If you are a fan of Almond Joys, Mounds, or Bounty bars, you are sure to love these sweet treats! We added peppermint essential oil to this well-loved and healthy recipe, and these taste just like peppermint patties! For an extra special twist, you could even try cinnamon essential oil instead! If your significant other likes healthy treats, this may be the perfect Valentine’s Day gift for him or her.
Place 1 cup (92 g) shredded coconut and 1 Tbsp. (12 g) coconut oil in a food processor; blend on high speed, scraping down the sides as needed, until the mixture resembles a butter consistency.
Add the maple syrup, coconut milk, vanilla extract, salt, and peppermint essential oil; blend again until combined.
Add 3/4 cup (68 g) shredded coconut, and continue processing until combined.
Press the coconut mixture into a silicone mold. If you don’t have a silicone mold, you can also shape the coconut mixture into 1″ balls, bars, or patties, or press into a small cookie cutter and set on a plate.
Place in the refrigerator until firm (preferably overnight).
Once the coconut mixture has firmed up, melt the dark chocolate in a double boiler. (You can create a double boiler by placing a glass bowl or measuring cup over a pan holding an inch of simmering water.)
When the chocolate is melted, dip each coconut shape into the chocolate. Allow the chocolate to harden by placing the pieces back in the refrigerator for 5–10 minutes.
Store in the refrigerator for up to 1 week.
*Note: If you use sweetened shredded coconut, omit the maple syrup and add just a little more coconut milk.
Do you love the smell of fresh baked bread? We do too! This recipe is incredibly simple and easy to make, especially if you prepare it the day before baking it! You could speed up this recipe by increasing the amount of yeast, but we recommend letting it sit overnight and taking advantage of the benefits of sourdough fermentation.
Did you know sourdough bread is healthier for you than even commercial whole grain breads? Here’s why: The outer coating on wheat kernels (also known as the bran) contains a substance called phytic acid. These phytic acid molecules do 2 things:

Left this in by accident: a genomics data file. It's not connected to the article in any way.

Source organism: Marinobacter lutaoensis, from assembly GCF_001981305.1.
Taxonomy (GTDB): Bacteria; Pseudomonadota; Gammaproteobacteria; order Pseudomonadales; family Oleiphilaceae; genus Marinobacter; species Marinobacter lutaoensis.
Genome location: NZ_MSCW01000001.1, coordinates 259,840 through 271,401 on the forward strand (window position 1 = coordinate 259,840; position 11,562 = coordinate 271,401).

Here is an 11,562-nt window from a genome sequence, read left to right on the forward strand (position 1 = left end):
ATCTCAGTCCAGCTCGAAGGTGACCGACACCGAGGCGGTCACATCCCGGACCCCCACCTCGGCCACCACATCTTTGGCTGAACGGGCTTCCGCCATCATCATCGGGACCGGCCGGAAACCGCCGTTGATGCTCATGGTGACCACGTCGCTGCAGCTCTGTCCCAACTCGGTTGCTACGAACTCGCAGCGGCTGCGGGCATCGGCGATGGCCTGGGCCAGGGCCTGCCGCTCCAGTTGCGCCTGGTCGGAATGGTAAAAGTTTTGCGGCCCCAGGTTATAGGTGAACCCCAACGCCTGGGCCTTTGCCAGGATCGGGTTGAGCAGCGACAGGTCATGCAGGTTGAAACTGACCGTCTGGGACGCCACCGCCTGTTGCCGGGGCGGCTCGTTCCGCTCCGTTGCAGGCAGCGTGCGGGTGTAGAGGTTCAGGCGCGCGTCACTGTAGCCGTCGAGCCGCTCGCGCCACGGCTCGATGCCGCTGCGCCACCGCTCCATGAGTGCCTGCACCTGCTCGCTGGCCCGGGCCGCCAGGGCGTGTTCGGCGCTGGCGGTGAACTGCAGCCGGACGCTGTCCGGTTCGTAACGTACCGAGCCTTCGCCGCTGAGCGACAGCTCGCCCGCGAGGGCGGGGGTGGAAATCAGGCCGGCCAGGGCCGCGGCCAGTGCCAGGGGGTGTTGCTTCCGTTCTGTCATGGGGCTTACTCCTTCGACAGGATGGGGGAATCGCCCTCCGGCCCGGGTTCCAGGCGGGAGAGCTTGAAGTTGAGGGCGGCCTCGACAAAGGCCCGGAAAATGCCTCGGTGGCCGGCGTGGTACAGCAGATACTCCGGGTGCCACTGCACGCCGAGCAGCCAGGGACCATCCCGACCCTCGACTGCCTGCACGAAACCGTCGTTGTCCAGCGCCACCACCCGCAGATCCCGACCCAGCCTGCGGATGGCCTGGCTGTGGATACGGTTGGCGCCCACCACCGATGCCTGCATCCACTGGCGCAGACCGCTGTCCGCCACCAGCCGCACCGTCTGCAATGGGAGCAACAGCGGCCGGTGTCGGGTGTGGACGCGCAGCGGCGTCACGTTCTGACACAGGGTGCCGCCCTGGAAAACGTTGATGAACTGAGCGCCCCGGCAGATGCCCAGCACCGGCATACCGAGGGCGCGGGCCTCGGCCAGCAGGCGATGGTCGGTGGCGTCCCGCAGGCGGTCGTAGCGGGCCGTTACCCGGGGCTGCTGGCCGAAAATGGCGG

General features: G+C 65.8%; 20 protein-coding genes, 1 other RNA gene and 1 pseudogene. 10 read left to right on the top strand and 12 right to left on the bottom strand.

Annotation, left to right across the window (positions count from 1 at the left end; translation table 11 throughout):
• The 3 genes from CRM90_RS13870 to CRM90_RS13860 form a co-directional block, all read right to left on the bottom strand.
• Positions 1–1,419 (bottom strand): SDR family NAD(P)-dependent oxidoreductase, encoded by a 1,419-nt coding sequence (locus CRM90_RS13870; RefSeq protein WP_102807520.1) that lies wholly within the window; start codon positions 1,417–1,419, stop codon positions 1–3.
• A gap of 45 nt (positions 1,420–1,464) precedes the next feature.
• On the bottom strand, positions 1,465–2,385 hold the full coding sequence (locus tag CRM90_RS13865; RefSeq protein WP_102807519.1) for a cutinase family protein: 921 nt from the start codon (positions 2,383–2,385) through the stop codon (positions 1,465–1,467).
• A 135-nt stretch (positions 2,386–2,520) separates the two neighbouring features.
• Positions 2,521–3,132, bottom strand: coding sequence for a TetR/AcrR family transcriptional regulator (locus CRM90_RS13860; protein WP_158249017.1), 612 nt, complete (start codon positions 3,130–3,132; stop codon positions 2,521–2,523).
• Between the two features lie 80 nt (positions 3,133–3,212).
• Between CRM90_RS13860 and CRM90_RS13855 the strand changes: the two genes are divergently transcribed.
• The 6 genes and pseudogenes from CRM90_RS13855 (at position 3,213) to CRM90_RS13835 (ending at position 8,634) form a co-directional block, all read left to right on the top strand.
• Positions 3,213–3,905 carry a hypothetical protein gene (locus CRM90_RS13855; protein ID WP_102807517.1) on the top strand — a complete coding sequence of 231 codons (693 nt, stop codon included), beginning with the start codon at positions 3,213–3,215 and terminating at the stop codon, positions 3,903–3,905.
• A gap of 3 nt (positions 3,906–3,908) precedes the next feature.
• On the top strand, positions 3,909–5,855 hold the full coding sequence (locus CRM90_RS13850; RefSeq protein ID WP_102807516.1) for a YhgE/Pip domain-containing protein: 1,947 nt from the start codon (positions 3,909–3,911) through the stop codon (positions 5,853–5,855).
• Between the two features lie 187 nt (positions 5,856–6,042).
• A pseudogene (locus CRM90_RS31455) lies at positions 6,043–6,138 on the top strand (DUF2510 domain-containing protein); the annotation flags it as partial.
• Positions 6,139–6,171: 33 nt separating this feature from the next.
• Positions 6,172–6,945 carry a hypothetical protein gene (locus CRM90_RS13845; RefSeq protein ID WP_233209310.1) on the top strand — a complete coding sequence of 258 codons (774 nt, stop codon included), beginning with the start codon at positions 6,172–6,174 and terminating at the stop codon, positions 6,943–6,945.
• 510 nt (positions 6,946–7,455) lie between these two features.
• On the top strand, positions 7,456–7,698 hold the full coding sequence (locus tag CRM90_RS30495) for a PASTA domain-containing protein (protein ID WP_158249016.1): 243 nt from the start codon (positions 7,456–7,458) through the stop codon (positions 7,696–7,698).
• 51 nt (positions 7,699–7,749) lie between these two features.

They inhibit enzymes that are needed for the breakdown of proteins and starches in the stomach. The lack of these enzymes in our stomachs often causes digestive issues (including a wheat or gluten intolerance).
They bind with other minerals, such as calcium, magnesium, iron, and zinc, which makes these important nutrients unavailable to us.
However, as wheat flour and water sit, a reaction called fermentation occurs, and the wild yeast and lactobacillus (lactic acid bacteria) in the leaven neutralize the phytic acid, as the bread proves through the acidification of the dough. This prevents the effects of the phytic acid and makes the bread easier for us to digest. The sourdough bacteria pre-digest the flour, which releases the micronutrients and makes them available to us. This whole process takes place as you let the bread sit on your counter for several hours. Sourdough bread also has a low glycemic index and takes longer to digest, so it won’t affect your blood sugar like ordinary bread.
The rosemary essential oil in this recipe is enough to provide a delightful hint of the herb in every bite. Feel free to add the Italian seasoning, garlic powder, and black pepper if you want more of a savory taste.
1/2 tsp. (1.5 g) active dry yeast (increase to 2 1/4 tsp. (7 g) if you don’t want to wait all night)
1 1/2 cups (360 ml) warm water
3–4 drops rosemary essential oil
1/4 tsp. (200 mg) Italian seasoning (optional)
1/4 tsp. (800 mg) garlic powder (optional)
1/4 tsp. (500 mg) black pepper (optional)
Fresh rosemary, roughly chopped, for garnish
In a large bowl, stir the flour, salt, and yeast together. Add warm water and rosemary essential oil, and stir to combine. It’s fine if it looks like a shaggy mess or on the dry side.
Cover the bowl with plastic wrap, and set at room temperature for 8–24 hours (it is done sitting when it looks wet and bubbly and has doubled in size).
Turn dough out onto a well-floured surface, and gently pull it into a squarish shape. Sprinkle on Italian seasoning, garlic powder, black pepper, and fresh rosemary. Fold the corners in like an envelope; then flip the dough over and shape it into a ball. Let it rest for 30 minutes.
In the meantime, put your baking dish with high sides (we used a dutch oven) in the oven, and preheat to 450°F (230°C).
After the 30 minutes are up, flip the bread over (seam side up) or cut an “x” in the dough, sprinkle with fresh rosemary, and carefully place it in the hot dutch oven. Cover with the lid, and cook for 30 minutes.
Remove the lid and continue cooking, uncovered, for 10–20 minutes, or until bread is golden brown.
If you are one of the many people who make a resolution to eat healthier this new year, then you should give this recipe a try! Even though these cookie bites are so delicious, they are also packed with protein and a variety of nutrients to give you a little burst of energy. Just pop one in your mouth when you need a snack or when you have a craving for something sweet!